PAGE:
You can read the lyrics for both songs at Oxford American here.

“I’ve only had this experience a couple of times, where a song falls on me—it’s all there, and I don’t do anything," Segarra says. "Writing ‘Colossus of Roads’ felt like creating a space where all us outsiders can be safe together. That doesn’t exist, but it exists in our minds, and it exists in this song—this one is sacred to me. I’ve also always wanted to make my version of Bob Dylan’s ‘I Was Young When I Left Home,’ and ‘Snake Plant (The Past Is Still Alive)’ is it.” 

Produced by Brad Cook (Bon Iver, Kevin Morby, Waxahatchee), and recorded in Durham, NC, just a month after the passing of Alynda Segarra’s father, The Past Is Still Alive grapples with time, memory, love, and loss. “Colossus of Roads” and “Snake Plant (The Past Is Still Alive)” follow lead single “Alibi,” a reckoning with addiction set in NYC’s Lower East Side, and a pleading effort to get through to a loved one who might already be gone. The album brings a new beginning in Segarra’s evolution as a storyteller, while also widening their cast of collaborators to include Anjimile, Conor Oberst, Meg Duffy, Mike Mogis, Phil Cook, S.G. Goodman and more across the eleven tracks.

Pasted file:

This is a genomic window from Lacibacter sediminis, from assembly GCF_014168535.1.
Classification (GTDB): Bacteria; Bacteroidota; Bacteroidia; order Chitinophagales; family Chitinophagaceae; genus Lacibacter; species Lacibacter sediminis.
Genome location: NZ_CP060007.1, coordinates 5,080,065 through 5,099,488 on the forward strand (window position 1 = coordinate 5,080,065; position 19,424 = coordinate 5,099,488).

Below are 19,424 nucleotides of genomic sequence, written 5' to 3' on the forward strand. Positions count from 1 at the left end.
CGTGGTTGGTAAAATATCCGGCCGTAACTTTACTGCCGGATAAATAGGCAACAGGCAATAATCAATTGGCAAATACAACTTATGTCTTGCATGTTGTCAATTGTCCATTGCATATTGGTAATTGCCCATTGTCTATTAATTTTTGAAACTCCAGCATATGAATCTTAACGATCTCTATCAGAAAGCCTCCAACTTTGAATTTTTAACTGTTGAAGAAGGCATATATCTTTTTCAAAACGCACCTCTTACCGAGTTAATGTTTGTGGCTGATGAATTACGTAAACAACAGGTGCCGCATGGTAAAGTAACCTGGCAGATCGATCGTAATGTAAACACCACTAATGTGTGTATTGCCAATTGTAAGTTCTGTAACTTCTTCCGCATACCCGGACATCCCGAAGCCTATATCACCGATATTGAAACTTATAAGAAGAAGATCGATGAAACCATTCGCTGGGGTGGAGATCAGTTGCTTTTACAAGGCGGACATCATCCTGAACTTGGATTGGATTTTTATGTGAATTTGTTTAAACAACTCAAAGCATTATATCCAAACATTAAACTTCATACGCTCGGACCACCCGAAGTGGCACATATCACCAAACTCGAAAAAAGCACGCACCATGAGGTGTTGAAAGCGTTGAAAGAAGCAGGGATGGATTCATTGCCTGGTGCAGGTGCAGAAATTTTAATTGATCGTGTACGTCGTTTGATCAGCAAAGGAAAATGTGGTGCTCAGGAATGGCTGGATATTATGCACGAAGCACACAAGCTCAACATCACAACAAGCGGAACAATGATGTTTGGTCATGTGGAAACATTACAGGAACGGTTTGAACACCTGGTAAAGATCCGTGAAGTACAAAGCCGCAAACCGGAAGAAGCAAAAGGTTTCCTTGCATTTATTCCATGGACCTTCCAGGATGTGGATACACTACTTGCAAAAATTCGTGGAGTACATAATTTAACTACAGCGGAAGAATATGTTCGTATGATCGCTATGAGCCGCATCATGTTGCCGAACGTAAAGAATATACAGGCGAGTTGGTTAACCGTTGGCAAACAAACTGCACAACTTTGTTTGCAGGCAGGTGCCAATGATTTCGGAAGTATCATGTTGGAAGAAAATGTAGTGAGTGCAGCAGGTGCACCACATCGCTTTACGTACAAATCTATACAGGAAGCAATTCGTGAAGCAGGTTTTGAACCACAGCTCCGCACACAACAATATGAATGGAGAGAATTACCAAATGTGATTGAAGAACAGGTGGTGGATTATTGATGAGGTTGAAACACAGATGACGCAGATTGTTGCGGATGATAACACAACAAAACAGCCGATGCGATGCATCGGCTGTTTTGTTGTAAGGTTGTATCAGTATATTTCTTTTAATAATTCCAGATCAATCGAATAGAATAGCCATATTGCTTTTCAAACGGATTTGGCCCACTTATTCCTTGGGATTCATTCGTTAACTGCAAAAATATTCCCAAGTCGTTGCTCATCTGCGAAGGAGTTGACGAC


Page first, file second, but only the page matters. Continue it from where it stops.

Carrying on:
Earlier this week, Segarra previewed the album in a special event at New York City’s historic St. Mark’s Church in-the-Bowery, featuring poetry readings from Amelia Jackie, Cookie Hagendorf, and Sadie Dupuis (of Speedy Ortiz), an intimate performance and more in partnership with Poetry Project. On February 21, Segarra will receive The People’s Voice Award at Folk Alliance International’s 2024 International Folk Music Awards, and on February 25, they will begin to showcase the music of The Past Is Still Alive on a spring tour of dozens of shows throughout the United States and Europe. In partnership with PLUS1, $1 per ticket will support This Must Be The Place and their work to distribute Naloxone—the lifesaving medicine that reverses an overdose, and will be available for free at every Hurray for the Riff Raff tour stop. Find the full list of shows below and tickets at nonesuch.com/on-tour.